Swap-It: Treasured Tradition With a Fresh Approach
October brings the time-honored Swap-It sale to campus each year, and so many people—at Milton and beyond—feel the benefits. Swap-It began more than 60 years ago when Milton parents gathered to trade school uniforms. As years passed, families brought other items to trade and sell, and Swap-It grew into a lively and beloved tradition. For decades, sale proceeds have benefited Milton’s youngest learners: Proceeds have underwritten computers, cameras, playground equipment, Middle School lockers, furniture and teaching materials. Over the last four years, Swap-It has also provided essential seed money for educational innovation in K–8, fueling curriculum renewal and professional development.
This is the second year in which the reformatted Swap-It will not only benefit Milton Academy students, faculty, staff and families, but also several Boston-area community non-profit partners. The sale will help support organizations serving the needs of local low-income clients, such as Cradles to Crayons, Rosie’s Place, Sojourner House, and Vincent Newborn Necessities Program.
Students can purchase bestselling books, unique “boutique” items, gently used sports equipment, and crazy costumes to sport at the favorite Swap-It dance on Friday evening. For event details, visit http://swapitmilton.com.
Honors Geometry Students Go From Trail to Map to App
Armed with satellite images and colored tape, 13 Honors Geometry students ventured to Cunningham Park with a mathematical mission: to develop an accurate map of the park’s walking trails, suitable for public use.
“Taking what we are learning in class, and seeing how that math can be applied in real world situations, felt so practical, and really cool,” says Rachel Handler (IV).
Math faculty member Matt Simonson planned this field trip project as a hands-on way for students to complete their unit on graph theory. He first tasked students with organizing themselves and determining what supplies they would need. They requested six colors of tape and markers. On a damp, drizzly morning, the group headed to the park, breaking into groups of two or three.
“The system we came up with was to mark the trails with tape as we went along,” says Rachel. “We made up names for the trails and trail intersections and wrote that on the tape. Each group started at a different section in the park and marked off on their maps as they went along. Our tape didn’t stick well due to the rain, which was a challenge, but we improvised by tying the tape around different objects.”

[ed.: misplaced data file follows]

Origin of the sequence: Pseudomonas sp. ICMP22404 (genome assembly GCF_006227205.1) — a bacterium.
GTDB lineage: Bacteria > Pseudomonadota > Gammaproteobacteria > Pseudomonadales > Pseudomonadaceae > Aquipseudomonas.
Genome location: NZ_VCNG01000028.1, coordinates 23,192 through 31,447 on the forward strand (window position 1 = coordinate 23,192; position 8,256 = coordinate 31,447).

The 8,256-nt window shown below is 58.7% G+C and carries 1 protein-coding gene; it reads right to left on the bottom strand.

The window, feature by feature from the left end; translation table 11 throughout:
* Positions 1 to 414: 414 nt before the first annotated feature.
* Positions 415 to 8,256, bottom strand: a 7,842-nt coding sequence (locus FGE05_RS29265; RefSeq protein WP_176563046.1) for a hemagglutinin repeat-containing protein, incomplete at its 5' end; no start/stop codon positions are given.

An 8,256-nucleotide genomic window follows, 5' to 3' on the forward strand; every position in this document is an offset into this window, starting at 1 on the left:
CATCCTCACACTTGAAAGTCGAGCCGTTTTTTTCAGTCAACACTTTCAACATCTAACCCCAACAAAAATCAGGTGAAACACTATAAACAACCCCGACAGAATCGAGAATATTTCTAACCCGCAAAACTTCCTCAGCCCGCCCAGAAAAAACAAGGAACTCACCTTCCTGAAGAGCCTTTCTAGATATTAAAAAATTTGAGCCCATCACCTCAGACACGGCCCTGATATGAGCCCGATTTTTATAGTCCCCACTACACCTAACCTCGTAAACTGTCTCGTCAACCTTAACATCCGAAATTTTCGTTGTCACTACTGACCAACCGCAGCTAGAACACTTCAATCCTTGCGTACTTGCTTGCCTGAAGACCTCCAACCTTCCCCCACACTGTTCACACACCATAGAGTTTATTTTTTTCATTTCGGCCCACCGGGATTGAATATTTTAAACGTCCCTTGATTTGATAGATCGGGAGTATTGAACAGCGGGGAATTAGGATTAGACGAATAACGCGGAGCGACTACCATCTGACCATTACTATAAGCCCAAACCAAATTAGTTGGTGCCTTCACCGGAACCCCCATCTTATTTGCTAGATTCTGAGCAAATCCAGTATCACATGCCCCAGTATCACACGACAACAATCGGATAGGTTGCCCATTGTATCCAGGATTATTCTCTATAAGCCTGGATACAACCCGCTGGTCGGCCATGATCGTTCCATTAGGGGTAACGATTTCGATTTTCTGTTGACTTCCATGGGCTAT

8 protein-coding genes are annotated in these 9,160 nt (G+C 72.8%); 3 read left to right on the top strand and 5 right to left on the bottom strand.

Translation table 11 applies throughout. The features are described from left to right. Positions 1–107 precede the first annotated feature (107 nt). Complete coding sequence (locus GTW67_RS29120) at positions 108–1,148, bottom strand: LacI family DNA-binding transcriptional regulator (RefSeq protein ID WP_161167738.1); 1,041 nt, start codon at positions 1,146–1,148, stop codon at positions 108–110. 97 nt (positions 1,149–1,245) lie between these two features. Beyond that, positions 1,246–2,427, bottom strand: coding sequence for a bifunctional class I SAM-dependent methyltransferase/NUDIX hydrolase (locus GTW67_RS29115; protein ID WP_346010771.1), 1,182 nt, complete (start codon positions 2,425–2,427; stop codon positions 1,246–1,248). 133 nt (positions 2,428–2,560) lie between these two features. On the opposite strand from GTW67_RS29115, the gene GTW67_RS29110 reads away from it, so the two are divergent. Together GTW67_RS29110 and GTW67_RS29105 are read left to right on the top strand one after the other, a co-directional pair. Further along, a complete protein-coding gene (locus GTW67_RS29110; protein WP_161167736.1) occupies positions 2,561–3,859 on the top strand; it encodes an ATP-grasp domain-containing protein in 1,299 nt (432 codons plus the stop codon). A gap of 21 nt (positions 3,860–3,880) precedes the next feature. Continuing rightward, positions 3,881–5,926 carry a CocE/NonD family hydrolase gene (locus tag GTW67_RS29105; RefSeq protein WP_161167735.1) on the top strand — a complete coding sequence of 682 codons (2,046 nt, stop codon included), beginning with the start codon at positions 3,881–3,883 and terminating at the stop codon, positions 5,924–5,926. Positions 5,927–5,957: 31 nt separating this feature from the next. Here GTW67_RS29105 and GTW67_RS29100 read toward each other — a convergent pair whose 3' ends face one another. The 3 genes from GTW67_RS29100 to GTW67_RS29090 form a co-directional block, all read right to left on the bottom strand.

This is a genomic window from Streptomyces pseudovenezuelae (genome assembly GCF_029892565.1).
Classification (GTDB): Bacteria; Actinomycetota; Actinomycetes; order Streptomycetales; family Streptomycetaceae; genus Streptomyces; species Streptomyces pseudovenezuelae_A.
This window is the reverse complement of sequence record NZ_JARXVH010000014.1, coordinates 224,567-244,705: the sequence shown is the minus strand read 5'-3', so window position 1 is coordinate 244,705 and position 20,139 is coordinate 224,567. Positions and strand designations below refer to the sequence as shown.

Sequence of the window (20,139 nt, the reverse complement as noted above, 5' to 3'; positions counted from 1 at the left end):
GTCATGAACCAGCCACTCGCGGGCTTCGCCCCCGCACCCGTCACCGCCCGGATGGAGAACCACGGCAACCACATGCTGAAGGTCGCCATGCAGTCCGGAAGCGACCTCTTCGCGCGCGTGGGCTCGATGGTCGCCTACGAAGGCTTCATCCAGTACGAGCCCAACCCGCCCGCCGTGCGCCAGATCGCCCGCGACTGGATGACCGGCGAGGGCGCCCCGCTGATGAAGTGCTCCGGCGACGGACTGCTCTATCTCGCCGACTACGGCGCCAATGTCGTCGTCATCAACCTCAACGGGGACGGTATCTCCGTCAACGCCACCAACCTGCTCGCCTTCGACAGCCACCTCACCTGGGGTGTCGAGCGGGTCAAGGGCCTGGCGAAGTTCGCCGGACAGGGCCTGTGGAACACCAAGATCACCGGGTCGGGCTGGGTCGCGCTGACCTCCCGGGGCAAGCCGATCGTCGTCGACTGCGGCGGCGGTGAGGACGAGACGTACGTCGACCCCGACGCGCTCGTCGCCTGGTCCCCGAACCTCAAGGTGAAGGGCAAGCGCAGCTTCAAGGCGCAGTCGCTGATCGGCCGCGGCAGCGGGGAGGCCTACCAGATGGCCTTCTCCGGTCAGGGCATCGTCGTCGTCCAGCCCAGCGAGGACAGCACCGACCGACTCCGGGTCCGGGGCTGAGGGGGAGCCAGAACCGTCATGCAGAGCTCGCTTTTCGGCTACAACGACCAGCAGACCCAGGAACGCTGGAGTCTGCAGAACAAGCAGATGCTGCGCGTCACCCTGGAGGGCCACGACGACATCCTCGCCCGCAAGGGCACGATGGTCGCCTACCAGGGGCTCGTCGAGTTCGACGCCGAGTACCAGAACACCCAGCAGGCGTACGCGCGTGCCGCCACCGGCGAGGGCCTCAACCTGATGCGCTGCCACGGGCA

Jennifer Finney Boylan On Living an Authentic Life
What does it mean to be transgender? What is gender identity? This year’s Talbot Speaker, Professor Jennifer Finney Boylan, answered these questions for students and faculty, with charm, personal anecdotes, and compassionate advice. Professor Boylan is the inaugural Anna Quindlen Writer-in-Residence at Barnard College and the author of She’s Not There: A Life in Two Genders.
“The question is not how you go from being a man to a woman, or a woman to a man,” she said. “The real question is: How do you live an authentic life? How do you be you, out in the world? That well-intentioned advice, ‘Just be yourself,’ can be the most difficult advice to follow.”
Professor Boylan shared how she “came out” to her conservative, religious mother, who was 85 years old at the time. Her mother’s response, “It’s impossible to hate anyone whose story you know,” became Professor Boylan’s approach in educating people about LGBTQ issues. During assembly, she read her own powerful story, “The Early Morning Rain,” which she revised for an anthology around the 2010 It Gets Better Project, aimed to help young people questioning their own gender identities.
The importance of being a “good ally” to a friend who is struggling with his or her identity is an important message for students, and Professor Boylan offered advice about being supportive. “It’s okay not to know or understand everything about transgender people. ‘Transgender’ is a broad term that covers a lot of situations,” she said. “More important is the compassion and love you offer to people who are different from you. Open your heart, even before you have all the facts. Let your friends know you have their back, even if you don’t understand everything.”